Wider travel – if you want to cover a lot of in Japan in a short period of time then buy a JR Japan pass before you leave your country. These can only be delivered to your home address, which can work if you buy it then have a friend or parent ship it over to you. These passes allow you to travel on any train in Japan for five days. Not a great deal of time but useful if you want to explore a large space in a few days.

Travel between cities – the shinkansen certainly is a quick way to travel but it is by no means cheap. If you have the time then I recommend using Willer Express which is a bus company that travels between big cities. It does take a long time but it’s the cheapest way to travel, and they also offer night buses. 

Food and Drink

Food and drink is a big cost in Japan, especially if you’re making your own meals. Fruit and veg is crazy expensive, and even the national food of sushi is ridiculously priced. If you want to make your own food then try and find a big supermarket, which are usually around the outskirts of the city. If you want quick food then you can find pot-noodle style sets in any convenience store. However, if you’d rather eat out, but cheaply, then find udon and ramen huts. Some great udon noodle restaurants offer huge bowls of noodles for around £3, which can often come with extras such as tempura and rice balls. Also, head to the chains of Yoshinoya, Matsuya, Coco Ichiban and First Kitchen, which can be found all over the main cities, and offer quick and cheap dishes of curry, ramen and local favourites.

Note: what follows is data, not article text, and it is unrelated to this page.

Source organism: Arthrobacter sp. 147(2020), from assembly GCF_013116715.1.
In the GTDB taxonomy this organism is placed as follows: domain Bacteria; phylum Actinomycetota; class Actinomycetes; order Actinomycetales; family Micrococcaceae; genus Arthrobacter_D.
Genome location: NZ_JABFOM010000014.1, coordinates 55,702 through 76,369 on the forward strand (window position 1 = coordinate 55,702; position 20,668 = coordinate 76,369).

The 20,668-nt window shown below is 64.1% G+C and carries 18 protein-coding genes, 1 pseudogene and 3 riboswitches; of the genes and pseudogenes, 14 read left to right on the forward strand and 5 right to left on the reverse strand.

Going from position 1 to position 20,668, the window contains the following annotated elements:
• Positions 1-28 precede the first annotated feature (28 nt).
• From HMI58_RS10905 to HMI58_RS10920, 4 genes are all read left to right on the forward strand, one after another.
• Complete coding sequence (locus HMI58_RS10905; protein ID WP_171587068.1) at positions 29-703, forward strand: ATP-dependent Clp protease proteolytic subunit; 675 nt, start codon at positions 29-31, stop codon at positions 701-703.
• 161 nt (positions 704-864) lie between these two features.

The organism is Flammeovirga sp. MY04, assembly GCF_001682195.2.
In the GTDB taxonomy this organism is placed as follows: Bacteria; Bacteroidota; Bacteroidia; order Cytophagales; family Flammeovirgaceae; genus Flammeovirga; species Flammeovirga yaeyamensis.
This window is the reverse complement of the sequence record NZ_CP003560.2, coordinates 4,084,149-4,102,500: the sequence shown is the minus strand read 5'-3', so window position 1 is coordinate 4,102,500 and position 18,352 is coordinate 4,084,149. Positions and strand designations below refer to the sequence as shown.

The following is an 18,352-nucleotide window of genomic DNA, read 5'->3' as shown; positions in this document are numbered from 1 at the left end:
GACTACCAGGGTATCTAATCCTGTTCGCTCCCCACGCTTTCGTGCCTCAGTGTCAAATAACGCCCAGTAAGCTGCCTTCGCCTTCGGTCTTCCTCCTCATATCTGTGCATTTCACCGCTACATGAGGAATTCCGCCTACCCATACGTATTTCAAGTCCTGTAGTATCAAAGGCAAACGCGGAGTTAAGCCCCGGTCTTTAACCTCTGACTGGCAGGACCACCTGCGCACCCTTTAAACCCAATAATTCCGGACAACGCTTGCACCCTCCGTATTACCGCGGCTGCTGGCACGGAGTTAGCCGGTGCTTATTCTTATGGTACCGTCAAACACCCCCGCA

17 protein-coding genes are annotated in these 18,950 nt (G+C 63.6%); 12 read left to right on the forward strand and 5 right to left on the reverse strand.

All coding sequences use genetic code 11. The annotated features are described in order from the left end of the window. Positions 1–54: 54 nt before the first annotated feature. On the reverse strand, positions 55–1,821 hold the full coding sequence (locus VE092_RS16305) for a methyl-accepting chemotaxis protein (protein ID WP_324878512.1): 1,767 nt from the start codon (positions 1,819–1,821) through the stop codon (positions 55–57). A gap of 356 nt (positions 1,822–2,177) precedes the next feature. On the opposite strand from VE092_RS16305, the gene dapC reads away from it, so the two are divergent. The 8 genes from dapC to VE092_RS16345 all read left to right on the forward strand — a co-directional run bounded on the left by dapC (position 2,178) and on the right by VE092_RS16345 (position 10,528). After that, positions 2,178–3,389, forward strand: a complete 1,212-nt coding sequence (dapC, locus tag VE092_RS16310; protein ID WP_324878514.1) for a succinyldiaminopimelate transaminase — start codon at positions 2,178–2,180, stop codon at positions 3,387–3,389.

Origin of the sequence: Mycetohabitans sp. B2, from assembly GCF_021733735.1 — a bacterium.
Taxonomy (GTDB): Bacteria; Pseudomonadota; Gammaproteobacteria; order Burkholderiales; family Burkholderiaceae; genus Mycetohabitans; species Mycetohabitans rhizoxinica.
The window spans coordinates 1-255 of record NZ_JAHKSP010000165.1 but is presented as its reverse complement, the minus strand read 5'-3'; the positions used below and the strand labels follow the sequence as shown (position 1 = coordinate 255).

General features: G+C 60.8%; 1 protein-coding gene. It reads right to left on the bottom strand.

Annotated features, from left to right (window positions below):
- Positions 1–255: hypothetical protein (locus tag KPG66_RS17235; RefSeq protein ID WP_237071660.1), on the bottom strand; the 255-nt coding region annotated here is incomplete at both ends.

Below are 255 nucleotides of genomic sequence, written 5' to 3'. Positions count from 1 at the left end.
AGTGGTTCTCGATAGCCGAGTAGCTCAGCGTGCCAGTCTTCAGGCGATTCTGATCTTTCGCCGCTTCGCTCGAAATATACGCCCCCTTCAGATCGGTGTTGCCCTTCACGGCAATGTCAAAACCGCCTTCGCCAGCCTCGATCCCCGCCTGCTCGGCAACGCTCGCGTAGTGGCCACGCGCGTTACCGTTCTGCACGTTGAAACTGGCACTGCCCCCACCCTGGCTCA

Drink-wise you’ll want to find an izakaya. They are usually in the side streets and not hard to miss as they boast their 280yen drinks with huge signs. If you want a big night drinking then find a nomihodai. They are very popular in the cities so head to any drinking area and you won’t be shy of finding one. Basically, they are all you can drink bars for a limited time. A typical scenario is 90 minutes drinking for 2000yen (about £15) so you can really take advantage. Some bars also offer food and drink deals with nomihodais.


A lot of the museums and sights in Japan aren't free, which may make sense, but if you’re used to all the free museums in London then Japan might burn a hole in your purse. However, there are a number of different websites which reveal ‘the top 25 free things to do in Tokyo’ for example. However, many of these include libraries, and generally boring things, so here are my recommendations for the capital city.

Tokyo – Ueon Park, ADMT Advertising Museum, Imperial Palace Gardens, Meiji Shrine, Senso-ji Temple, Tsukiji Fish Market, Sony Showroom, Sumo Museum and Sumo Stable, Parasite Museum and Yebisu Beer Museum. The great thing about Tokyo is that this city can be enjoyed just by watching what goes on every day. For example, walking around Harajuku to gaze at the weird and wonderful fashion, or explore the red light district in Shinjuku. All free of charge and all can offer great insights to Japanese culture.